How much protection can allocations be afforded?

11 October 2019

"The term ‘effective land use’ has become a generalised umbrella term to promote the likes of brownfield land development [...] but has consistently made concessions for development on allocated sites for alternate uses."

Revisions to the planning practice guidance (PPG) do not exactly draw exciting headlines in the national press, particularly back in July with a new prime minister assuming office, record breaking weather conditions across Europe, and the all-encompassing media coverage of Brexit. However, in planning periodicals, perhaps a few pages back, any keen planner might have noticed five new sections introduced to the PPG, among which can be found a section on effective use of land.

Effective use of land is quickly becoming a central buzz term in national planning policy, with ‘encourage the effective use of land’ being identified as a one of the twelve core planning principles in the original 2012 National Planning Policy Framework (NPPF), the introduction of Chapter 11, ‘Making effective use of land’ in the 2018 NPPF and revised version in 2019, and now the introduction of an ‘Effective Use of Land’ section to the PPG. But what does this all mean for land allocations?

The term ‘effective land use’ has become a generalised umbrella term to promote the likes of brownfield land development, mixed used development, and higher density development, but has consistently made concessions for development on allocated sites for alternate uses.

A paragraph of the 2012 NPPF recognised that ”planning policies should avoid the long-term protection of sites allocated for employment use where there is no reasonable prospect of a site being used for that purpose” and that applications for alternative uses should be considered based on merit and relative need (para 22).Moreover, a paragraph in Chapter 11, ‘Making effective use of land’, of the current NPPF reiterates this sentiment, stating that ”Planning policies and decisions need to reflect changes in the demand for land”, and that when local planning authorities consider there to be no ”reasonable prospect” of an application coming forward for a site’s allocated use, they should reallocate the land in in future updates to the plan, and consider applications for alternate uses which ”contribute to meeting an unmet need for development in the area” (para 120).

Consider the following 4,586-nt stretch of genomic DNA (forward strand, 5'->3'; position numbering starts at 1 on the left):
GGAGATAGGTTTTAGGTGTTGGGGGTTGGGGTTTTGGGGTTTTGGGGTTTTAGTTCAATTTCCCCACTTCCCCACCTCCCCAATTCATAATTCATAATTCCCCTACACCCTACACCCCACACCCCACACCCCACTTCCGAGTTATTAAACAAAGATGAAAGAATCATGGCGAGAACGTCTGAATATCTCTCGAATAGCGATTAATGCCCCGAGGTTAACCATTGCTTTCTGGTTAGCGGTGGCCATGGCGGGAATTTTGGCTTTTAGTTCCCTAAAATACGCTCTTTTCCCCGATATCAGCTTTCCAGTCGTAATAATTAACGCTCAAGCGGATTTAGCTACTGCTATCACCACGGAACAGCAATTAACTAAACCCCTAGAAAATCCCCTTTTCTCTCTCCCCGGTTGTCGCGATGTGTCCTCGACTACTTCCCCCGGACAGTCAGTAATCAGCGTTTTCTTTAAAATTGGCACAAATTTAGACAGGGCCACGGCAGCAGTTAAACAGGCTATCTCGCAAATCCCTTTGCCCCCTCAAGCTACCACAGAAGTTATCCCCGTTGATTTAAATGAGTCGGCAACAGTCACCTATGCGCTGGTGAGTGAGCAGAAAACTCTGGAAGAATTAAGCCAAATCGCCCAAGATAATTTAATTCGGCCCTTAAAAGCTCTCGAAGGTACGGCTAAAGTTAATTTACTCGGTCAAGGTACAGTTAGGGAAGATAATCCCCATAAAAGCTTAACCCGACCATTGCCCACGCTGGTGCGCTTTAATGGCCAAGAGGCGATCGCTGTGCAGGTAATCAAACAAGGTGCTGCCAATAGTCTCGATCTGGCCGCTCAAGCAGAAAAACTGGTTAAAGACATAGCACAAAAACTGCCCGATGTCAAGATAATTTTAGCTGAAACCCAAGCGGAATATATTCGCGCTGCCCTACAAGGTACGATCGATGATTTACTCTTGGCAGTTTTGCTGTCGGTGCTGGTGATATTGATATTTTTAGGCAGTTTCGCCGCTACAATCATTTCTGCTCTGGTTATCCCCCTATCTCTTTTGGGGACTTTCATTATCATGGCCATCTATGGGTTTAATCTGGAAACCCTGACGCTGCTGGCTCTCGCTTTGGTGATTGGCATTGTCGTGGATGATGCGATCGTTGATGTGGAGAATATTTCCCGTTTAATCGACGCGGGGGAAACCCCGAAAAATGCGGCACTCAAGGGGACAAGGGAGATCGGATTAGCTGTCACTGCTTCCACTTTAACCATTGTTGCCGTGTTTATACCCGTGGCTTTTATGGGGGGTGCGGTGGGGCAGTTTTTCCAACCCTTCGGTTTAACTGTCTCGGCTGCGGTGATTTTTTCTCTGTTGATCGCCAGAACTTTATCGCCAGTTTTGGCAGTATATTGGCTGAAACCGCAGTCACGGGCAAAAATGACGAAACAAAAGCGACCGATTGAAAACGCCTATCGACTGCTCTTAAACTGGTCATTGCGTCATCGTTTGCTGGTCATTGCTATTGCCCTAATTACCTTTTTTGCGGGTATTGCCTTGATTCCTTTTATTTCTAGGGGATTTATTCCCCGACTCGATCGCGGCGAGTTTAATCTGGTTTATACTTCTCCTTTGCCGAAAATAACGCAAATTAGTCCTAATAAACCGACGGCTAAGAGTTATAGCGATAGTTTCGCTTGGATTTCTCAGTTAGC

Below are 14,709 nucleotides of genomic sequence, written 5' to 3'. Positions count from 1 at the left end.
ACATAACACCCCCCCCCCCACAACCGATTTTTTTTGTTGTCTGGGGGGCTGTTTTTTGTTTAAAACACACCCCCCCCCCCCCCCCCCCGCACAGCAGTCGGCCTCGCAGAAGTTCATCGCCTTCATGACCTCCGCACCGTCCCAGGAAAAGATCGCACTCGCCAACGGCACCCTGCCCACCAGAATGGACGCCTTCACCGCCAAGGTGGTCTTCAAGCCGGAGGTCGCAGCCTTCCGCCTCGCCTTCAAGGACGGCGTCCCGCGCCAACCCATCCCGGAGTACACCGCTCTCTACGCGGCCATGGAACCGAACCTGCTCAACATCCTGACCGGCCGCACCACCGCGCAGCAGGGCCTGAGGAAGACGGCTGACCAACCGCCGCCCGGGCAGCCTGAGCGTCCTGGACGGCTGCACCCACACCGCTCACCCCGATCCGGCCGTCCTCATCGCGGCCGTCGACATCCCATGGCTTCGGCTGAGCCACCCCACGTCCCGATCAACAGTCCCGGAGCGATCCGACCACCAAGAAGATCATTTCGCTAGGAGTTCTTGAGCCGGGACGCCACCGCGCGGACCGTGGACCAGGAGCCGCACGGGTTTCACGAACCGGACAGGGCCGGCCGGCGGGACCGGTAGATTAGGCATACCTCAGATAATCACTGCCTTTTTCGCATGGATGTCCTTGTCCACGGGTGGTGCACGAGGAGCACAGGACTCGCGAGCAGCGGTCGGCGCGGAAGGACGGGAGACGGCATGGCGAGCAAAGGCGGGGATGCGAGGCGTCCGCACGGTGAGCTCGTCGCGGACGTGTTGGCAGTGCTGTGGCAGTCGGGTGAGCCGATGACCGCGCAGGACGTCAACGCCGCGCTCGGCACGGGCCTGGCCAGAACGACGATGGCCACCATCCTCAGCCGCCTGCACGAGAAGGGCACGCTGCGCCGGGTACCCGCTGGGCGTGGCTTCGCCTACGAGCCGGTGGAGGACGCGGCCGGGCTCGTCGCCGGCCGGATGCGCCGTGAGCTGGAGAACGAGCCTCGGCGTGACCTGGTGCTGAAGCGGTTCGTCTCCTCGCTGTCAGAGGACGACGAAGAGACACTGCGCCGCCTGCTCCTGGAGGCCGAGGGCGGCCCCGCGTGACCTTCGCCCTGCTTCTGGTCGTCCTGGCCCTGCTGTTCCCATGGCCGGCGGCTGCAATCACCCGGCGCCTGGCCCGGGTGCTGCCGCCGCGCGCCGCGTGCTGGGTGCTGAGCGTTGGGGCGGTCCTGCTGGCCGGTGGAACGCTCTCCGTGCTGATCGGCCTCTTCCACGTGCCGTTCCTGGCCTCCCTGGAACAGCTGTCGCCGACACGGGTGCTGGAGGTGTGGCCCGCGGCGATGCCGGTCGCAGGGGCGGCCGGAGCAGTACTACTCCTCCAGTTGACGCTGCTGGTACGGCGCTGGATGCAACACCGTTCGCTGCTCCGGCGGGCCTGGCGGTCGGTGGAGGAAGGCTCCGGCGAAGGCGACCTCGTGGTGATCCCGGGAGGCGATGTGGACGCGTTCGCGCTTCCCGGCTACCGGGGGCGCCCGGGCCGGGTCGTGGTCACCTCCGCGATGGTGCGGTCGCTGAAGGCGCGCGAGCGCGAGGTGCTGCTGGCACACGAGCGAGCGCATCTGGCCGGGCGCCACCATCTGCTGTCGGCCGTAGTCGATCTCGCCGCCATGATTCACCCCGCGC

This PPG update provides further support for Chapter 11, reiterating the same message that authorities should consider ”whether there is a realistic prospect of an allocated site being developed for its intended use”, and goes further to provide a non-exclusive list of factors which should be taken into account:

  • The length of time since the site was allocated in the development plan;
  • The planning history of the site including any planning applications or pre-application enquiries;
  • Whether there is evidence that the site has been actively marketed for its intended use for a reasonable period, and at a realistic price; and
  • Whether there are any changes of circumstance that mean that take-up of the site for its intended use is now unlikely.

Whilst the guidance itself might seem ambiguous, with no empirical pointers on what constitutes a ‘realistic prospect’ of use, the message presented is very clear. Planning authorities should not indefinitely protect sites where there is insufficient demand for its allocated use, but should instead prioritise alternative uses where there is unmet need.

At Planning Potential, we have seen these cases time and again, from our work on a residential-led scheme on a site allocated for employment uses at Kier Park, Maylands Avenue, Hemel Hempstead to our work on a new Aldi foodstore on an employment allocation in Hythe. Both examples are schemes addressing local needs through the development of sites otherwise constrained by unfulfilled allocations. You can read more about the Kier Park case study here.

Daniel Harley, Assistant Planner